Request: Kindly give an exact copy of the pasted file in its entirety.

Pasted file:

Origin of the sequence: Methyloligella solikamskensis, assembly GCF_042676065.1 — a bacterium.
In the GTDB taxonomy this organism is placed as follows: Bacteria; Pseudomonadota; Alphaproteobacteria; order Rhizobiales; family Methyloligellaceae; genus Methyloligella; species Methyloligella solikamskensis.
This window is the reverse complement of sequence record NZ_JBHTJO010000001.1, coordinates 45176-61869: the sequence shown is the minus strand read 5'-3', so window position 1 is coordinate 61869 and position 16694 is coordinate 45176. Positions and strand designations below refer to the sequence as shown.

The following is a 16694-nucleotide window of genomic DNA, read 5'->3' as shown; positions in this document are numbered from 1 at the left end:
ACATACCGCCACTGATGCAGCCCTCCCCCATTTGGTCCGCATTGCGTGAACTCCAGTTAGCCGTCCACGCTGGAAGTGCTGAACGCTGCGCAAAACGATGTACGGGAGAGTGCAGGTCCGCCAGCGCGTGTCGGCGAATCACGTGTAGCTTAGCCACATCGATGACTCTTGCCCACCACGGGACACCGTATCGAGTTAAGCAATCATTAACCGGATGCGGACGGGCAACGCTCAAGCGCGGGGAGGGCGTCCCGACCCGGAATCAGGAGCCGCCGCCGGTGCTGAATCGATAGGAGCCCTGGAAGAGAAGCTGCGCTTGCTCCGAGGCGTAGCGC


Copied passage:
Origin of the sequence: Methyloligella solikamskensis, assembly GCF_042676065.1 — a bacterium.
In the GTDB taxonomy this organism is placed as follows: Bacteria; Pseudomonadota; Alphaproteobacteria; order Rhizobiales; family Methyloligellaceae; genus Methyloligella; species Methyloligella solikamskensis.
This window is the reverse complement of sequence record NZ_JBHTJO010000001.1, coordinates 45176-61869: the sequence shown is the minus strand read 5'-3', so window position 1 is coordinate 61869 and position 16694 is coordinate 45176. Positions and strand designations below refer to the sequence as shown.

The following is a 16694-nucleotide window of genomic DNA, read 5'->3' as shown; positions in this document are numbered from 1 at the left end:
ACATACCGCCACTGATGCAGCCCTCCCCCATTTGGTCCGCATTGCGTGAACTCCAGTTAGCCGTCCACGCTGGAAGTGCTGAACGCTGCGCAAAACGATGTACGGGAGAGTGCAGGTCCGCCAGCGCGTGTCGGCGAATCACGTGTAGCTTAGCCACATCGATGACTCTTGCCCACCACGGGACACCGTATCGAGTTAAGCAATCATTAACCGGATGCGGACGGGCAACGCTCAAGCGCGGGGAGGGCGTCCCGACCCGGAATCAGGAGCCGCCGCCGGTGCTGAATCGATAGGAGCCCTGGAAGAGAAGCTGCGCTTGCTCCGAGGCGTAGCGC